I just can’t remember…

By Naduni Dinethra

Instagram: @nadunidinethra

LinkedIn: Naduni Dinethra

I am sure all of you have the experience of forgetting things, important or otherwise. It is only human nature to forget certain things. If I ask you now what you had for breakfast yesterday, you may take some time to recall it, but within a matter of seconds your quick brain cells will spin out the answer for you.

However, what I wish to bring to your attention is forgetfulness, progressively growing worse causing you to forget not only your cherished memories but the names of everyday objects, the ability to speak, do everyday activities and in other words cause your life, to change course unexpectedly.

This form of dementia (irreversible loss of brain function affecting memory), named after its founder Dr Alois Alzheimer is called Alzheimer’s disease.

Alzheimer’s is when you go shopping and wonder why you went there in the first place. I’m kidding (though that’s also a relatable instance!)

Alzheimer’s disease is a progressive, irreversible condition that leads to the death of brain cells thereby slowly destroying memory and the ability to think. Usually, it develops in people over the age of 65 but it can develop in people young as 35. This is called early-onset disease.

An initial symptom would be short- term memory loss. A simple scenario would be, a victim of Alzheimer’s may remember details of their wedding which happened 50 years back but may not remember if they’ve had lunch a few minutes after leaving the table!


What simply happens in Alzheimer’s disease is, as neurons are damaged and continue to die, the links between the network of neurons will be disabled causing many regions of the brain to shrink causing significant loss of volume of the brain.

Eventually, people with this disease will require constant attention. They may not be able to recognize loved ones and walking and talking will become harder. They may become more aggressive or restless with the progression of the disease. But it’s important to remember that although a person fails to recognize you, they will not fail to recognize your love and gentleness.

At present, no drug can cure Alzheimer’s disease but what can be done is slow down the rate at which people’s symptoms worsen. A dug by the name of Memantine is being used to temporarily stop the destruction of brain cells but the drug can induce side effects such as hallucinations. Alternative treatments also include Acupuncture, herbal remedies or massage.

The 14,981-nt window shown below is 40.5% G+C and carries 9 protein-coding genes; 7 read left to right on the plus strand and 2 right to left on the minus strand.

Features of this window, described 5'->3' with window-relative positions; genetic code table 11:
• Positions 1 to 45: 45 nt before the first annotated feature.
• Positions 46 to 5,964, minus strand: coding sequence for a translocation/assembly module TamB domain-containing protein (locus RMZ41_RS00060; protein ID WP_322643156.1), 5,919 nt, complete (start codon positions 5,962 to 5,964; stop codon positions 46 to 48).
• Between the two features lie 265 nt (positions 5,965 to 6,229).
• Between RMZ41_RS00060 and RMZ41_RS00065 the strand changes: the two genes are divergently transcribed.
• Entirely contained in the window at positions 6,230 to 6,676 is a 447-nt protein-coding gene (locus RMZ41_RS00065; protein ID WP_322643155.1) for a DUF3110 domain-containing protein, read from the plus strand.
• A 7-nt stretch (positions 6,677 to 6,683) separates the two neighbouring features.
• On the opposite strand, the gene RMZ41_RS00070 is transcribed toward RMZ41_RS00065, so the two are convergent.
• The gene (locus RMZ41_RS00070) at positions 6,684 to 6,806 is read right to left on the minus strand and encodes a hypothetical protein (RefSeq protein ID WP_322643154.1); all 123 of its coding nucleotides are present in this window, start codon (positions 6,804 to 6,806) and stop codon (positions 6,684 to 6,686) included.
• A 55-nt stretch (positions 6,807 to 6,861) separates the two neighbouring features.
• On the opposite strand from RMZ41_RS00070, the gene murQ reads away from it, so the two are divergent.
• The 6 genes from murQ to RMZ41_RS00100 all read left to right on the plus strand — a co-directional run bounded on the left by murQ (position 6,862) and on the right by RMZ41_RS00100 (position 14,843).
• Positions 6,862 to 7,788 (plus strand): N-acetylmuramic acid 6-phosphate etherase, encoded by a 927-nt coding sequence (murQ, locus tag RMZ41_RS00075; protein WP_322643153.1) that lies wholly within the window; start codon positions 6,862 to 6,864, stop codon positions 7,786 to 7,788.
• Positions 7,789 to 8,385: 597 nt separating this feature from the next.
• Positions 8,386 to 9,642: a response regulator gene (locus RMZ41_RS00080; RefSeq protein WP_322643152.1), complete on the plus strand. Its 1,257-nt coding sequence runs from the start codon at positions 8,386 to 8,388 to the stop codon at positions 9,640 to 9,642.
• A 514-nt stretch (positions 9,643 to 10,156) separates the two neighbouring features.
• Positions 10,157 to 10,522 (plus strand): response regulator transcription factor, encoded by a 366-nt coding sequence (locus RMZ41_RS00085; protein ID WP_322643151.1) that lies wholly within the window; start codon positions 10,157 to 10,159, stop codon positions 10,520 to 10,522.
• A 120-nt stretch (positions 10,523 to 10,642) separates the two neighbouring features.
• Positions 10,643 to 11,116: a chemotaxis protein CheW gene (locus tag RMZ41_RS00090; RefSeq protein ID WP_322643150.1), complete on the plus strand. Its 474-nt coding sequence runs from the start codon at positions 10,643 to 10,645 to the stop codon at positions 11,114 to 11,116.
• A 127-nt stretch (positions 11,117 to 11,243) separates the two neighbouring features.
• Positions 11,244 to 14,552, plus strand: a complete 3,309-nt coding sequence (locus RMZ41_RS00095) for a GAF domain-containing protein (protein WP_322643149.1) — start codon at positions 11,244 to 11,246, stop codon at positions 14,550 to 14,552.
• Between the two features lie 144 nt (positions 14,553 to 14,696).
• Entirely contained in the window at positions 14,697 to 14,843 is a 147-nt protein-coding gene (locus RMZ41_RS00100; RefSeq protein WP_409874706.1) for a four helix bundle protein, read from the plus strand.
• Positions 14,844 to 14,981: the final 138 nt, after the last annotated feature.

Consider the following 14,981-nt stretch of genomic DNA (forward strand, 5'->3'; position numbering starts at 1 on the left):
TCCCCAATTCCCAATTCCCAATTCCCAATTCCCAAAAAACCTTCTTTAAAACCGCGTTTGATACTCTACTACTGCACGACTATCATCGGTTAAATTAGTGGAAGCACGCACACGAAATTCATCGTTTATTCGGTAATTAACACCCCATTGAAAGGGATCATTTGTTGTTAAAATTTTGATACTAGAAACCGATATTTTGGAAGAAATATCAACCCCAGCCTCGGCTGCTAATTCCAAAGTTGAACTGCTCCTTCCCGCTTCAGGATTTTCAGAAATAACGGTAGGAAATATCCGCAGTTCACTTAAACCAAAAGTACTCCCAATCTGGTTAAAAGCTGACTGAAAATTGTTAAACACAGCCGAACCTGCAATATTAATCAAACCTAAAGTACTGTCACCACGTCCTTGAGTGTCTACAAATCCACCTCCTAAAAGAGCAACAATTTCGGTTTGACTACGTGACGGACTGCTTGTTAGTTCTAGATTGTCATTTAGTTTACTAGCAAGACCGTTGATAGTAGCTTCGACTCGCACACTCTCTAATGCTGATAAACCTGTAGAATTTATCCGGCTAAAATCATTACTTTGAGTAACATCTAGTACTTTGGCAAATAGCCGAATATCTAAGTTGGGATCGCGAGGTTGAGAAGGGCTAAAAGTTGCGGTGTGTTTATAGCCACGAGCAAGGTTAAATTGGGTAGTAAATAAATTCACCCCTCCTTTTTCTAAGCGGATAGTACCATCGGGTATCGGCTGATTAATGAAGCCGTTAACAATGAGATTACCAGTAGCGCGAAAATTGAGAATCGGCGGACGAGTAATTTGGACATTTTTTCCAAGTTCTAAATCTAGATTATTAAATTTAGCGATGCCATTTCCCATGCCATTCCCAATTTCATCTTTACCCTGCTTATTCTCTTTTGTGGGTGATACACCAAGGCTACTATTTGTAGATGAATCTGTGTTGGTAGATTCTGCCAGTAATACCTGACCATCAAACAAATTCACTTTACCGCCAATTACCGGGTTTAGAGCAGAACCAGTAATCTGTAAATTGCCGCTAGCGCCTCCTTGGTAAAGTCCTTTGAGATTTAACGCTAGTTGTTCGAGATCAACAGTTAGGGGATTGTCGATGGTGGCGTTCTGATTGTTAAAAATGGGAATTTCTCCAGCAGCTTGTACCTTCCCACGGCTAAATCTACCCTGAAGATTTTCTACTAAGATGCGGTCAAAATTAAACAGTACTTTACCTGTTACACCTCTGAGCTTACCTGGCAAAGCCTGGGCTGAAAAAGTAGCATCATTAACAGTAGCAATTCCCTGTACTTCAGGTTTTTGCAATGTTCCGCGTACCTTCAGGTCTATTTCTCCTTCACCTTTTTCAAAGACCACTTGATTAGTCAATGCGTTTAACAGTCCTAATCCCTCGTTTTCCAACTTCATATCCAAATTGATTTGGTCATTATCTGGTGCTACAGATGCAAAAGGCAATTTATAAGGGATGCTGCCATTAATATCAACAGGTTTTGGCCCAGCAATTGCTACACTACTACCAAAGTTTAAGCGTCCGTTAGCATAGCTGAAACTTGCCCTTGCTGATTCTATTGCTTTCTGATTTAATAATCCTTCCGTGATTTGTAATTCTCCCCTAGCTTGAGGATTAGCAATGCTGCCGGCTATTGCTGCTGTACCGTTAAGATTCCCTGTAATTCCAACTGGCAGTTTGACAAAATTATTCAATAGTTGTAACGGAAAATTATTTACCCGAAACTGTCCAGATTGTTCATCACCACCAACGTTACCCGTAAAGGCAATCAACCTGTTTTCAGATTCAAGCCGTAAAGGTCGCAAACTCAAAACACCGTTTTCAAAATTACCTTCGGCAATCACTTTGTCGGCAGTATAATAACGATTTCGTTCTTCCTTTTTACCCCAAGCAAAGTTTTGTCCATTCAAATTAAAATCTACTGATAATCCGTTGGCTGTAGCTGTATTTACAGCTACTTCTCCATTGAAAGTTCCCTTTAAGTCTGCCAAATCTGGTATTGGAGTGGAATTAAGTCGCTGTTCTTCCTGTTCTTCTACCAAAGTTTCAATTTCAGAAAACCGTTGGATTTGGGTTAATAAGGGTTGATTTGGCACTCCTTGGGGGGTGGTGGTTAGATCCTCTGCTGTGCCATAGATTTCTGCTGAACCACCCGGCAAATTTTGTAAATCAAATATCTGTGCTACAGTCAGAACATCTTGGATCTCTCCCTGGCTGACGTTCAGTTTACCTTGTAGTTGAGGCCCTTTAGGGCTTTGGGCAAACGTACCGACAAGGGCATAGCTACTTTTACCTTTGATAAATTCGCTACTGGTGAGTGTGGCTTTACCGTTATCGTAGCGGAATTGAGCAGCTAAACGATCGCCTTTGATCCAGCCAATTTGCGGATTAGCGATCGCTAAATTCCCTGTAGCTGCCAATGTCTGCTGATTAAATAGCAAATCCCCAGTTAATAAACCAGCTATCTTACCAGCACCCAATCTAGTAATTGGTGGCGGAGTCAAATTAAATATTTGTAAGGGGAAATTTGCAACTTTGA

Alzheimer’s disease can sometimes be inherited in families (it can be inherited from parents through a faulty gene) but mostly it appears in a person all of a sudden although it has been discovered that people who have suffered injuries in their head and neck are more susceptible.

There is no single test to diagnose Alzheimer’s disease but a brain scan such as Computerized Tomography (CT scan) or Magnetic Resonance Imaging (MRI scan) can contribute greatly. The Self-Administered Gerocognitive Examination (SAGE) can be applied to identify the early stages of Alzheimer’s disease. Initially, it can be done at home and for further examination, it can be taken to a specialist.

Even as you are reading this, there are so many people and their families suffering both mentally and physically due to the cruel nature of Alzheimer’s, struggling to remember things we effortlessly do.

“My memory might not be as good as it was, but that doesn’t stop me from being me.”

-Anonymous person with Alzheimer’s disease quoted in the book Tangles and Starbursts by Sharon Bailey and Julia Darling.

Picture reference: https://pixabay.com/

Need to know Alzheimer’s Disease – Jim McGugan

National Institute of Aging – What is Alzheimer’s Disease